Operating two separate locations would be spreading our already-overworked-selves too thin. We were confident we could make it work, but in the back of our minds there were worries of burnout and biting off more than we could chew.

We honestly didn’t have a well-trained team that could handle the day-to-day activities. Owning a second location would require a manager, head Coach, administrative/front desk staff, and a reliable coaching staff who understood their roles and responsibilities. We needed to focus more energy here, not on a build-out across town. 

2. We didn’t have clearly defined, repeatable systems in place.

To build off of reason No. 1, we realized there was a lot of work to do to organize our business. Yes, we had procedures for how we integrated new members, how we trained our Coaches to run class, but what we didn’t have were systems and procedures that were clearly spelled out for all of the jobs my partner and I handled on a daily basis.

For example, if a member called to cancel or modify their membership, we were the only people authorized to handle it. We didn’t have a proper sales process in place, nor did we have written out retention strategies.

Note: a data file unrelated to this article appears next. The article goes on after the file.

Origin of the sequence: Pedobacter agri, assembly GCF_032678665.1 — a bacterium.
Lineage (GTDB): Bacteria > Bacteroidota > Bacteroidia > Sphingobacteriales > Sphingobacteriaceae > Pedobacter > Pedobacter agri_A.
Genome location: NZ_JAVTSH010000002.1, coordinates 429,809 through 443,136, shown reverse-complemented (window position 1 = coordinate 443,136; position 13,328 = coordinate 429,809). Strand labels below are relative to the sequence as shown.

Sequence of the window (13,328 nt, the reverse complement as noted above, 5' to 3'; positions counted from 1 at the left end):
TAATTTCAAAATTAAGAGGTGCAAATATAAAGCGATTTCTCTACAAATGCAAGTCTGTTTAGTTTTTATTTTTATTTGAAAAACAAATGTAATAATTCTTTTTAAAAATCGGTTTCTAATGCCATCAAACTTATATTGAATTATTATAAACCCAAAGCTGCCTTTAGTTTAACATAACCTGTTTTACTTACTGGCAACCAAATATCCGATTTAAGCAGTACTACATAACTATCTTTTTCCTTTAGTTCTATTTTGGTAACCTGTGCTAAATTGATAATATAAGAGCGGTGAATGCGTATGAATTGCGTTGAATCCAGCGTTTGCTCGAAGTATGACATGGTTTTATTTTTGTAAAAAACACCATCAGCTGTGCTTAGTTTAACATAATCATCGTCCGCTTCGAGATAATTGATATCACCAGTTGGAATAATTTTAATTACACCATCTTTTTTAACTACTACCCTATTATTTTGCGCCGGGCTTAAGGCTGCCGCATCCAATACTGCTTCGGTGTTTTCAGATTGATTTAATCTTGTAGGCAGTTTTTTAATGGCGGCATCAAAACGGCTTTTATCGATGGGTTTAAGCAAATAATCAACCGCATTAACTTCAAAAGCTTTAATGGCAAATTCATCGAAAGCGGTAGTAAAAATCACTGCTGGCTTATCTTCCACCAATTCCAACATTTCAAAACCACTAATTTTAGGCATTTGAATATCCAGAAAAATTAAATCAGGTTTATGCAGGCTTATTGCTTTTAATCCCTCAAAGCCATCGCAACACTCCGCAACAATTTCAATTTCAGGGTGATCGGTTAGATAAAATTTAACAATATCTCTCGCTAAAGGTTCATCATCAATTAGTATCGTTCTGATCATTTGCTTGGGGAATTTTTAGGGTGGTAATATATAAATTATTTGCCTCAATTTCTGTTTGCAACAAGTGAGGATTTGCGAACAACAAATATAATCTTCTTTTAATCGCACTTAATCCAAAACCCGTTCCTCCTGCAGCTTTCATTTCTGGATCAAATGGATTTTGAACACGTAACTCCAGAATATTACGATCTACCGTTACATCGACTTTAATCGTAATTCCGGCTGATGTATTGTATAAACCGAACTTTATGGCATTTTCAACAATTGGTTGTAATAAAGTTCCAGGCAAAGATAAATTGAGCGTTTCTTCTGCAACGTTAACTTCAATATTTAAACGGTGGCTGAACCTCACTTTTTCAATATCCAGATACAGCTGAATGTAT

Time-sensitive tasks like returning phone calls, responding to emails from potential customers and current members, updating a member’s credit card or following up on missed payments required my partner and I to be available at all hours and incessantly check our inbox.

Managerial responsibilities such as adjusting the coaching schedule, organizing community events, and ordering and restocking supplies for the retail store were the type of tasks we needed to delegate.

This required creating a standard operating procedure (SOP) manual, hiring a front desk manager, promoting a Coach to the head position, training both of them, and determining benefits and compensation for these new roles.

3. There was still room to increase profits at our current location.

Seriously considering opening a second location forced us to look inward and examine our business. The evening classes were at capacity, but the noon and 7 a.m. time slots were not. How could we incentivize new members to join those classes?

There were afternoon hours when the gym was practically empty and underused. What programs or services could we offer to utilize the space outside of class times?